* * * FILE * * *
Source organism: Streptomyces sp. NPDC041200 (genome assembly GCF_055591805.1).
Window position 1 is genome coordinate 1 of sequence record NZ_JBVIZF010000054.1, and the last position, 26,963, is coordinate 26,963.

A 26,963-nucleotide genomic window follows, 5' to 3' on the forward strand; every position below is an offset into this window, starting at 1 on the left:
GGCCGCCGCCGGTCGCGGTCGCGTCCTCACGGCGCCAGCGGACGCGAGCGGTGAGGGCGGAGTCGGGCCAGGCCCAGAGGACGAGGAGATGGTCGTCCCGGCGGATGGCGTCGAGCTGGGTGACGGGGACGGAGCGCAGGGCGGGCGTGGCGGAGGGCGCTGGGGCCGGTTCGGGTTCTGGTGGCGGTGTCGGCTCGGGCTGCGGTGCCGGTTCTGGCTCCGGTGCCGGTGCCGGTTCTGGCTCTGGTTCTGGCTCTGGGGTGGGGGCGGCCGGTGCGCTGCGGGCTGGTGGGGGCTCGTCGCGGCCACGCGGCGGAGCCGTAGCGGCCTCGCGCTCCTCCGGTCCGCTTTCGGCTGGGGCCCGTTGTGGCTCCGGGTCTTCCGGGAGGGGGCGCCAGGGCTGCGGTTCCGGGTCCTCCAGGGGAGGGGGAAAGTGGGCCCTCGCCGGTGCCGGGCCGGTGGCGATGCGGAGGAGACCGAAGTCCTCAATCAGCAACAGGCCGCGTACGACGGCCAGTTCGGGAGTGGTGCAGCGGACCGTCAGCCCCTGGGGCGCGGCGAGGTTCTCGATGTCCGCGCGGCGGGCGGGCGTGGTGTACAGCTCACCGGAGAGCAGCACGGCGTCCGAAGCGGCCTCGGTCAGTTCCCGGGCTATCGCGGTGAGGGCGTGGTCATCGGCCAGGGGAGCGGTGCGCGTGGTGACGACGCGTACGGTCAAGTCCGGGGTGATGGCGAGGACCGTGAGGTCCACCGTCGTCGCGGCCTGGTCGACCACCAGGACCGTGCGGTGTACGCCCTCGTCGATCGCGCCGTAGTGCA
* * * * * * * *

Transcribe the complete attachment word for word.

Source organism: Streptomyces sp. NPDC041200 (genome assembly GCF_055591805.1).
Window position 1 is genome coordinate 1 of sequence record NZ_JBVIZF010000054.1, and the last position, 26,963, is coordinate 26,963.

A 26,963-nucleotide genomic window follows, 5' to 3' on the forward strand; every position below is an offset into this window, starting at 1 on the left:
GGCCGCCGCCGGTCGCGGTCGCGTCCTCACGGCGCCAGCGGACGCGAGCGGTGAGGGCGGAGTCGGGCCAGGCCCAGAGGACGAGGAGATGGTCGTCCCGGCGGATGGCGTCGAGCTGGGTGACGGGGACGGAGCGCAGGGCGGGCGTGGCGGAGGGCGCTGGGGCCGGTTCGGGTTCTGGTGGCGGTGTCGGCTCGGGCTGCGGTGCCGGTTCTGGCTCCGGTGCCGGTGCCGGTTCTGGCTCTGGTTCTGGCTCTGGGGTGGGGGCGGCCGGTGCGCTGCGGGCTGGTGGGGGCTCGTCGCGGCCACGCGGCGGAGCCGTAGCGGCCTCGCGCTCCTCCGGTCCGCTTTCGGCTGGGGCCCGTTGTGGCTCCGGGTCTTCCGGGAGGGGGCGCCAGGGCTGCGGTTCCGGGTCCTCCAGGGGAGGGGGAAAGTGGGCCCTCGCCGGTGCCGGGCCGGTGGCGATGCGGAGGAGACCGAAGTCCTCAATCAGCAACAGGCCGCGTACGACGGCCAGTTCGGGAGTGGTGCAGCGGACCGTCAGCCCCTGGGGCGCGGCGAGGTTCTCGATGTCCGCGCGGCGGGCGGGCGTGGTGTACAGCTCACCGGAGAGCAGCACGGCGTCCGAAGCGGCCTCGGTCAGTTCCCGGGCTATCGCGGTGAGGGCGTGGTCATCGGCCAGGGGAGCGGTGCGCGTGGTGACGACGCGTACGGTCAAGTCCGGGGTGATGGCGAGGACCGTGAGGTCCACCGTCGTCGCGGCCTGGTCGACCACCAGGACCGTGCGGTGTACGCCCTCGTCGATCGCGCCGTAGTGCA